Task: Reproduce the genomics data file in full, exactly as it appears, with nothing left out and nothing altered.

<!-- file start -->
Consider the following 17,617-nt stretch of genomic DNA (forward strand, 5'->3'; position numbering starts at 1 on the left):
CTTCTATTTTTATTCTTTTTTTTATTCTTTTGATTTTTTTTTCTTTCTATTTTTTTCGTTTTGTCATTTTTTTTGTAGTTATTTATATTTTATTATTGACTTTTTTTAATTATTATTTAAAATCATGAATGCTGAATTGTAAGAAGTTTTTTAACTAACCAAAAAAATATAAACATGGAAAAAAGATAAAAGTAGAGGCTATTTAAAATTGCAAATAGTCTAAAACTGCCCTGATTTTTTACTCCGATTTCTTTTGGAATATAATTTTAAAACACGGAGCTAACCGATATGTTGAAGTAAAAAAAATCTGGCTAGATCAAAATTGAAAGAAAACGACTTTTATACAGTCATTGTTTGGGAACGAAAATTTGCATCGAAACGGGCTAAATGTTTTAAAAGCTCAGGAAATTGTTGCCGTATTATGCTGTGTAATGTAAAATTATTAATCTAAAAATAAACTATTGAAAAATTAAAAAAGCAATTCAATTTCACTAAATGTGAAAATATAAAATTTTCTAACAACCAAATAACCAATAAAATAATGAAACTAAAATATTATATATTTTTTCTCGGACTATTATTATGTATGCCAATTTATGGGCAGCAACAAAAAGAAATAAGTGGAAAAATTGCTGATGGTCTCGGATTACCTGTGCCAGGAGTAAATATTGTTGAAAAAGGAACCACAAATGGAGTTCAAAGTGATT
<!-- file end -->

Consider the following 17,617-nt stretch of genomic DNA (forward strand, 5'->3'; position numbering starts at 1 on the left):
CTTCTATTTTTATTCTTTTTTTTATTCTTTTGATTTTTTTTTCTTTCTATTTTTTTCGTTTTGTCATTTTTTTTGTAGTTATTTATATTTTATTATTGACTTTTTTTAATTATTATTTAAAATCATGAATGCTGAATTGTAAGAAGTTTTTTAACTAACCAAAAAAATATAAACATGGAAAAAAGATAAAAGTAGAGGCTATTTAAAATTGCAAATAGTCTAAAACTGCCCTGATTTTTTACTCCGATTTCTTTTGGAATATAATTTTAAAACACGGAGCTAACCGATATGTTGAAGTAAAAAAAATCTGGCTAGATCAAAATTGAAAGAAAACGACTTTTATACAGTCATTGTTTGGGAACGAAAATTTGCATCGAAACGGGCTAAATGTTTTAAAAGCTCAGGAAATTGTTGCCGTATTATGCTGTGTAATGTAAAATTATTAATCTAAAAATAAACTATTGAAAAATTAAAAAAGCAATTCAATTTCACTAAATGTGAAAATATAAAATTTTCTAACAACCAAATAACCAATAAAATAATGAAACTAAAATATTATATATTTTTTCTCGGACTATTATTATGTATGCCAATTTATGGGCAGCAACAAAAAGAAATAAGTGGAAAAATTGCTGATGGTCTCGGATTACCTGTGCCAGGAGTAAATATTGTTGAAAAAGGAACCACAAATGGAGTTCAAAGTGATT